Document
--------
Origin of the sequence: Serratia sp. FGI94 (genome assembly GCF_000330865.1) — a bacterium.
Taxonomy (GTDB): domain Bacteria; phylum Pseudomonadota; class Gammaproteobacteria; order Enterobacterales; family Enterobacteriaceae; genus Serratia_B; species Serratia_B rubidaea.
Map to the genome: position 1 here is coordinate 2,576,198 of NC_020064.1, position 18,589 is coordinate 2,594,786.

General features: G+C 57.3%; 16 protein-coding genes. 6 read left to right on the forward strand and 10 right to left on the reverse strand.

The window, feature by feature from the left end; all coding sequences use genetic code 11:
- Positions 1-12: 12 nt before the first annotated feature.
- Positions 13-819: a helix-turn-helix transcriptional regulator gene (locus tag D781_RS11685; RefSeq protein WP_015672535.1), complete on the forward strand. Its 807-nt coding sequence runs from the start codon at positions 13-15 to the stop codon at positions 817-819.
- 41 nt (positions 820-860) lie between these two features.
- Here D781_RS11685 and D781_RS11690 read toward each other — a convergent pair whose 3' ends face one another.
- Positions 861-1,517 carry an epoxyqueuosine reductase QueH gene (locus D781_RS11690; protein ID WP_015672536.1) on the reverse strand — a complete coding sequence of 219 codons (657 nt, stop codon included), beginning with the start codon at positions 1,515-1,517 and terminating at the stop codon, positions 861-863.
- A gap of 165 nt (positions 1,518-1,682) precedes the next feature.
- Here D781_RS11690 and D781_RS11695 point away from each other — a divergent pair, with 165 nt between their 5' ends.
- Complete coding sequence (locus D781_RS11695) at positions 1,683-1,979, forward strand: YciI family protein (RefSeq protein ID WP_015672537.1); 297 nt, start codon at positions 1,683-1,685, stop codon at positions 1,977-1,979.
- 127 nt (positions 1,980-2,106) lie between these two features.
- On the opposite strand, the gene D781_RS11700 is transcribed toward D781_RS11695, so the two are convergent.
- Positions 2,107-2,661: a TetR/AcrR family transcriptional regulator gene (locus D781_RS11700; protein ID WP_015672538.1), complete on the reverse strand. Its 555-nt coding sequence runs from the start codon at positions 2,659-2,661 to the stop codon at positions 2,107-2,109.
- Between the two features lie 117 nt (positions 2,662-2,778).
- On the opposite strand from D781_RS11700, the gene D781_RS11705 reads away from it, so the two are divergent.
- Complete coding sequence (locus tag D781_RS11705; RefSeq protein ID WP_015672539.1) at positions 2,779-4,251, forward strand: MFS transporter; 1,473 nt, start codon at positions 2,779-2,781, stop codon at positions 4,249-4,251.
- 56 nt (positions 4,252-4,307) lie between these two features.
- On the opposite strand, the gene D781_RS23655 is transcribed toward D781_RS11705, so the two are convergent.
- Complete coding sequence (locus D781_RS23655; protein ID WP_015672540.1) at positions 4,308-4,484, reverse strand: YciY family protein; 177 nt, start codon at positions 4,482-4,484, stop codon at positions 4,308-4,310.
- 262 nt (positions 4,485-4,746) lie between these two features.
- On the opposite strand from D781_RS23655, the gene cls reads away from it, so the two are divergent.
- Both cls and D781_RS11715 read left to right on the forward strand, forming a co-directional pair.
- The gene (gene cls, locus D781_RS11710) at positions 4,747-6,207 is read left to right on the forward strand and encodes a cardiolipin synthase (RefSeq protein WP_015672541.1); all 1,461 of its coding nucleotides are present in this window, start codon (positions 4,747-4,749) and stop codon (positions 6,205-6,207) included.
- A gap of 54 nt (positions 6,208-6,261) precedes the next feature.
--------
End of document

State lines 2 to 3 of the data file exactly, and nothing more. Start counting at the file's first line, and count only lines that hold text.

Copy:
Taxonomy (GTDB): domain Bacteria; phylum Pseudomonadota; class Gammaproteobacteria; order Enterobacterales; family Enterobacteriaceae; genus Serratia_B; species Serratia_B rubidaea.
Map to the genome: position 1 here is coordinate 2,576,198 of NC_020064.1, position 18,589 is coordinate 2,594,786.